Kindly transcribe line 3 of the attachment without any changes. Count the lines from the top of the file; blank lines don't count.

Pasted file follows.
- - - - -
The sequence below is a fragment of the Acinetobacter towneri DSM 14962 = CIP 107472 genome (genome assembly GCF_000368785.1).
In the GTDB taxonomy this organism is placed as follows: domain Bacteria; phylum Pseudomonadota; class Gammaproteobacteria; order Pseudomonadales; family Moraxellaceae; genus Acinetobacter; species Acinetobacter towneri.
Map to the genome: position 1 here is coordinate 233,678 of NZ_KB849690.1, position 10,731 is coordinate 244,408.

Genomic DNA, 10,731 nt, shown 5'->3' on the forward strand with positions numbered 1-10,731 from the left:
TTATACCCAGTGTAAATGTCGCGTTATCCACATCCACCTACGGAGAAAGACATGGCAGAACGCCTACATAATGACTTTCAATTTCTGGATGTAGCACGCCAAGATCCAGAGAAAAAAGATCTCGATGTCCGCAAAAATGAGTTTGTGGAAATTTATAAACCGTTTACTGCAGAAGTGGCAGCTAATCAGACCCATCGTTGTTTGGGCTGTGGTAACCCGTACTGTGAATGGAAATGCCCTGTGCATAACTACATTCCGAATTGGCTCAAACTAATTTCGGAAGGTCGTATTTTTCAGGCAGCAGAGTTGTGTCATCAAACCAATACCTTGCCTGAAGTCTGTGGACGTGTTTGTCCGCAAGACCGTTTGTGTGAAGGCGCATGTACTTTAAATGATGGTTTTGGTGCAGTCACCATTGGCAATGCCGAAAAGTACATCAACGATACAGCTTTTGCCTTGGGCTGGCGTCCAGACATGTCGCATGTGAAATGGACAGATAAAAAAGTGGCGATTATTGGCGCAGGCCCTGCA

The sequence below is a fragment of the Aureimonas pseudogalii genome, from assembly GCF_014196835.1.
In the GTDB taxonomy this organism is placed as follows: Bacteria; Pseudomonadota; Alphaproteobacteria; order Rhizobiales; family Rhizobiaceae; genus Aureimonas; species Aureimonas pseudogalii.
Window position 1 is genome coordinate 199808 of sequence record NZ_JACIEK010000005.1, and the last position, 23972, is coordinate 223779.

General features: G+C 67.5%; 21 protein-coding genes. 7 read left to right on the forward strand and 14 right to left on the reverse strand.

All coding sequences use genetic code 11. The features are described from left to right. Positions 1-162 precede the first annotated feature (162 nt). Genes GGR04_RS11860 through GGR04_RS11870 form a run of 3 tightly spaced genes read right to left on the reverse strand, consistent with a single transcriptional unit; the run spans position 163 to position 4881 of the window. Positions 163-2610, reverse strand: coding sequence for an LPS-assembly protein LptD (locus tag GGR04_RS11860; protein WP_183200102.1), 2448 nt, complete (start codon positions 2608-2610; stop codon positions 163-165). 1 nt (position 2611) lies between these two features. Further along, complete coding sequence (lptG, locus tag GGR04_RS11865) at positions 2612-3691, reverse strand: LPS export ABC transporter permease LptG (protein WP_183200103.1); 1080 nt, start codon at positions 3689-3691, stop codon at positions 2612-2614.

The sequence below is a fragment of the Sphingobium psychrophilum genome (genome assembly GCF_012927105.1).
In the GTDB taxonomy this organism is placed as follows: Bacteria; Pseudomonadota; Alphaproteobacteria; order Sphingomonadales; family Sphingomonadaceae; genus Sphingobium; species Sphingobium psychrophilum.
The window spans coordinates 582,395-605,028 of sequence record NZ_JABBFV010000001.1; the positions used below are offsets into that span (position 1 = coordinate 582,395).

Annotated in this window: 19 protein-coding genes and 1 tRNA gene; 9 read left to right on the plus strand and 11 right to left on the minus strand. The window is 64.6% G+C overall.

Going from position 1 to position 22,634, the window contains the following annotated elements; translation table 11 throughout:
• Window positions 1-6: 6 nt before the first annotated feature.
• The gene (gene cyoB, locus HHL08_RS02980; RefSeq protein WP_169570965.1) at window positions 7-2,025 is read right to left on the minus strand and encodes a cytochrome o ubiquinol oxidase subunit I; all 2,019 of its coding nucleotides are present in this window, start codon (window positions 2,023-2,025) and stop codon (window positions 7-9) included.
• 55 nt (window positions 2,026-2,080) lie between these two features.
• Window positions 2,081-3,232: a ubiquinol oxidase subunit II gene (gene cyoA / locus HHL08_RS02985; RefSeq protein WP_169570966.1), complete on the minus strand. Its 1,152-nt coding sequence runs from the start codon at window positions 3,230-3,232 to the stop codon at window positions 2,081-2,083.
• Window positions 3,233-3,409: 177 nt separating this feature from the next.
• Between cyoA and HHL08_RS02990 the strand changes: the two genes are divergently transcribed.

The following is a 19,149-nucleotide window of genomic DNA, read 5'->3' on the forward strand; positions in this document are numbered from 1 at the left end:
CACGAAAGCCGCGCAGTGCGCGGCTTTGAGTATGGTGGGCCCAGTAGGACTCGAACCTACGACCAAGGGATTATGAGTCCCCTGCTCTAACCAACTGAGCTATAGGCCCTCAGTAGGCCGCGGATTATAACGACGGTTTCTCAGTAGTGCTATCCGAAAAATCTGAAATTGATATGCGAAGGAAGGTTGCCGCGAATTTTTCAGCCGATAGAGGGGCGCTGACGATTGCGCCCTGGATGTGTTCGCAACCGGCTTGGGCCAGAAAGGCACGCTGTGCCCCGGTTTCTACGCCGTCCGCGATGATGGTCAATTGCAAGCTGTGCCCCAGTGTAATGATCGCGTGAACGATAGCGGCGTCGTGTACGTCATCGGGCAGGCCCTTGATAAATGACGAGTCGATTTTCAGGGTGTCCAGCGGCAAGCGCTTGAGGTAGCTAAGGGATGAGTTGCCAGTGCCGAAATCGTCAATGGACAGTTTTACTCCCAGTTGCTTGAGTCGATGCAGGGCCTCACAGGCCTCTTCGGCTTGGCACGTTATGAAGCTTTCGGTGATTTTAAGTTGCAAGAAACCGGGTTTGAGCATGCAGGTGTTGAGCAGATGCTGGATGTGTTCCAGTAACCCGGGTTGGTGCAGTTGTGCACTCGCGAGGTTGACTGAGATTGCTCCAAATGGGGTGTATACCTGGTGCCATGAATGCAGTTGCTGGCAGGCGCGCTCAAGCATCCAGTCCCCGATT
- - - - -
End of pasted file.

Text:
Map to the genome: position 1 here is coordinate 233,678 of NZ_KB849690.1, position 10,731 is coordinate 244,408.